PAC says agriculture research body failed to deliver 'value for money'
A body doing crucial work for the agri-food industry has failed to deliver good value for money on £253m of spending, a report has found.
The report by the Public Accounts Committee (Pac) at Stormont stated management of the Agri-Food and Biosciences Institute (AFBI) had been "unacceptably poor".
The institute was set-up in 2006 and is run by the Department of Agriculture and Rural Development.
It carries out scientific research.
The facility, located in south Belfast, is considered the front-line in the fight against animal and plant disease.
Most of its income is from the public purse - this totalled £253m in its first six years of operations.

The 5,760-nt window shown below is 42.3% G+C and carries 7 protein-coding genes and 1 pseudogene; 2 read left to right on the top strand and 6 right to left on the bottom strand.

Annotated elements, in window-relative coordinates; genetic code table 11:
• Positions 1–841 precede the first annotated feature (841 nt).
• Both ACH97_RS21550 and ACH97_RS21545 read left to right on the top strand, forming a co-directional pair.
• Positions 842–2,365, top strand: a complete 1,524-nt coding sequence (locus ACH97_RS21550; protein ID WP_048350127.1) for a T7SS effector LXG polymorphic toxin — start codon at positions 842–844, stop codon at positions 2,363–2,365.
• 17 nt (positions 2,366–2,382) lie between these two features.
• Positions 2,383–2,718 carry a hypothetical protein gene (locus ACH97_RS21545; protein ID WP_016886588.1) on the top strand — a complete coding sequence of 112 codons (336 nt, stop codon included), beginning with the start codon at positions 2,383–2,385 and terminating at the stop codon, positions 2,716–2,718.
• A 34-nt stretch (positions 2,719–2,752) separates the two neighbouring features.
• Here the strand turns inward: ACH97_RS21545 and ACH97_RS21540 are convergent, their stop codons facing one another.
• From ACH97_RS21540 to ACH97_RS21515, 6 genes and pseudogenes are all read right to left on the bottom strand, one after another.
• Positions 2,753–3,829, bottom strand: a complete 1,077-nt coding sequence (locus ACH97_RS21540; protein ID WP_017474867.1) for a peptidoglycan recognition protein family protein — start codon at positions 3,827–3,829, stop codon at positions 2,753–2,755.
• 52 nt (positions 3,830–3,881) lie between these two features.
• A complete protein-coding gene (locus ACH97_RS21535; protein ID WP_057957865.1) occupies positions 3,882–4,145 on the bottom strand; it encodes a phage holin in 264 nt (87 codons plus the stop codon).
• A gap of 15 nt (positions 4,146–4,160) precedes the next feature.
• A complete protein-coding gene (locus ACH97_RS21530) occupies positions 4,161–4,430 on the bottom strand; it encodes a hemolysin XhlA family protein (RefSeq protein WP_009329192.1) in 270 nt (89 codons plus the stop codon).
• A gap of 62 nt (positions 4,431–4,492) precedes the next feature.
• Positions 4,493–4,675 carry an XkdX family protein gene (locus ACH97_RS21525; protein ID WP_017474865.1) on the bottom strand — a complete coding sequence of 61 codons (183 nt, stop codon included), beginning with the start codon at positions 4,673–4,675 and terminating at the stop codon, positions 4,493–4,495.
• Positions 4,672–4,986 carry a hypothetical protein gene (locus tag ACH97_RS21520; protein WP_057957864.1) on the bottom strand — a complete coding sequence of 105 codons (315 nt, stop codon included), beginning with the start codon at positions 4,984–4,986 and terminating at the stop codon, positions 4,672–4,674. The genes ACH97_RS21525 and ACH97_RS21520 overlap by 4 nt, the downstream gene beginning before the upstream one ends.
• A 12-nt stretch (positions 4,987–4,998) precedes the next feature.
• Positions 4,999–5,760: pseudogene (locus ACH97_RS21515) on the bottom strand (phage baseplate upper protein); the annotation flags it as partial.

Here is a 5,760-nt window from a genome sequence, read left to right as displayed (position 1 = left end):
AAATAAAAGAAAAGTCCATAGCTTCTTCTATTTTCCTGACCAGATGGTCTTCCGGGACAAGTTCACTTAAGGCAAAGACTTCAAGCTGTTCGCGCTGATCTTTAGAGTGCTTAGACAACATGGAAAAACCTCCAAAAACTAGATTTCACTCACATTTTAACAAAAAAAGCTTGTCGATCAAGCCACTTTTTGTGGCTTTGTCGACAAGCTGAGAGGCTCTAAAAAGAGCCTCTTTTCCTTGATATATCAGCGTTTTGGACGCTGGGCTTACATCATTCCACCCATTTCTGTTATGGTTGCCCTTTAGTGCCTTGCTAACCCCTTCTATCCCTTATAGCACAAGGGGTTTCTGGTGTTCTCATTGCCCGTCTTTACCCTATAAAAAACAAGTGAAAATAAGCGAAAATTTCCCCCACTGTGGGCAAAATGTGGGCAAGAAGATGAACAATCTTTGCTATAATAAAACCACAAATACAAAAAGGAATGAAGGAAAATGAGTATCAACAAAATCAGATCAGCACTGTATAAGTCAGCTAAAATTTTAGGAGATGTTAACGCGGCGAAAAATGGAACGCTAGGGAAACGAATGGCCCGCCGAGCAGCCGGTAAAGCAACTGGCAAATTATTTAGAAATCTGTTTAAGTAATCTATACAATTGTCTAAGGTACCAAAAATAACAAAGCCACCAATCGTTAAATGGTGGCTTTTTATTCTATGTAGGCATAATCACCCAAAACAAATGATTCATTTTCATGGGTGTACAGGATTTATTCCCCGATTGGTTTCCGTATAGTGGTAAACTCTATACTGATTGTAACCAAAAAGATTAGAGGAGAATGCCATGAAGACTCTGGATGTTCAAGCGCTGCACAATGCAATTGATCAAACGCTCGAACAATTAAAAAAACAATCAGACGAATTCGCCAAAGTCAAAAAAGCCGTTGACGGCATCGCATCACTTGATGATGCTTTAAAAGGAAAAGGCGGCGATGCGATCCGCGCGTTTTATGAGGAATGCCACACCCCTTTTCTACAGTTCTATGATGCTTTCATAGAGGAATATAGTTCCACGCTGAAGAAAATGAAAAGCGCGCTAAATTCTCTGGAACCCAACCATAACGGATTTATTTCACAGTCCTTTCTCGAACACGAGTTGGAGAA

But the chair of the Pac, Michaela Boyle, said: "Our findings lead us to believe this significant investment has not provided good value for money."
For example, the institute did not benchmark costs for scientific testing, its most significant area of activity.
Research projects also overran and overspent.
Ms Boyle said the Pac was "alarmed at the extent of weaknesses and shortcomings" in the institute's financial management, although new procedures were introduced recently.
The report said the institute's coffers had been boosted by £20m plus of income from royalties.
This was from patents filed on scientific discoveries from its predecessor organisation, the Science Service.
But the Pac said it was "extremely concerned" to discover that seven current or former employees had received "very significant shares" of the royalties.
"The principal of paid public sector employees receiving further substantial reward simply for discharging their duties does not sit well with the committee," the report stated.